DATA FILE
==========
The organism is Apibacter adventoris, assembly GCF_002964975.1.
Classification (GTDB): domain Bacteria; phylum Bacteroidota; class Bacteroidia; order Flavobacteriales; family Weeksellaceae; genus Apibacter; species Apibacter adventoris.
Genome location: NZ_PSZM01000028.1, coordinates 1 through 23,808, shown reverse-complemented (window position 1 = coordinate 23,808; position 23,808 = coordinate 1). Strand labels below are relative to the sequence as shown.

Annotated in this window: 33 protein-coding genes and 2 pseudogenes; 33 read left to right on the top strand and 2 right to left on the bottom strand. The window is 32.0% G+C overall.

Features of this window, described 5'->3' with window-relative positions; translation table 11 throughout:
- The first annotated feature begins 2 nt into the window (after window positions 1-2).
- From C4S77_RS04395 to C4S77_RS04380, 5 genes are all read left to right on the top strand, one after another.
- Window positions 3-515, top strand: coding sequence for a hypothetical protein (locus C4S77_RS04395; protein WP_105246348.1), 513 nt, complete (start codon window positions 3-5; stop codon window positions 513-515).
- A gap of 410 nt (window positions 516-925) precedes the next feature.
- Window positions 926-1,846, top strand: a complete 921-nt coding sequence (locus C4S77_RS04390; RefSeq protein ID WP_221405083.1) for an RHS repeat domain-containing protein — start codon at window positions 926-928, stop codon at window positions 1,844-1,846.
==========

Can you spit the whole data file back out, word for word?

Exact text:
The organism is Apibacter adventoris, assembly GCF_002964975.1.
Classification (GTDB): domain Bacteria; phylum Bacteroidota; class Bacteroidia; order Flavobacteriales; family Weeksellaceae; genus Apibacter; species Apibacter adventoris.
Genome location: NZ_PSZM01000028.1, coordinates 1 through 23,808, shown reverse-complemented (window position 1 = coordinate 23,808; position 23,808 = coordinate 1). Strand labels below are relative to the sequence as shown.

Annotated in this window: 33 protein-coding genes and 2 pseudogenes; 33 read left to right on the top strand and 2 right to left on the bottom strand. The window is 32.0% G+C overall.

Features of this window, described 5'->3' with window-relative positions; translation table 11 throughout:
- The first annotated feature begins 2 nt into the window (after window positions 1-2).
- From C4S77_RS04395 to C4S77_RS04380, 5 genes are all read left to right on the top strand, one after another.
- Window positions 3-515, top strand: coding sequence for a hypothetical protein (locus C4S77_RS04395; protein WP_105246348.1), 513 nt, complete (start codon window positions 3-5; stop codon window positions 513-515).
- A gap of 410 nt (window positions 516-925) precedes the next feature.
- Window positions 926-1,846, top strand: a complete 921-nt coding sequence (locus C4S77_RS04390; RefSeq protein ID WP_221405083.1) for an RHS repeat domain-containing protein — start codon at window positions 926-928, stop codon at window positions 1,844-1,846.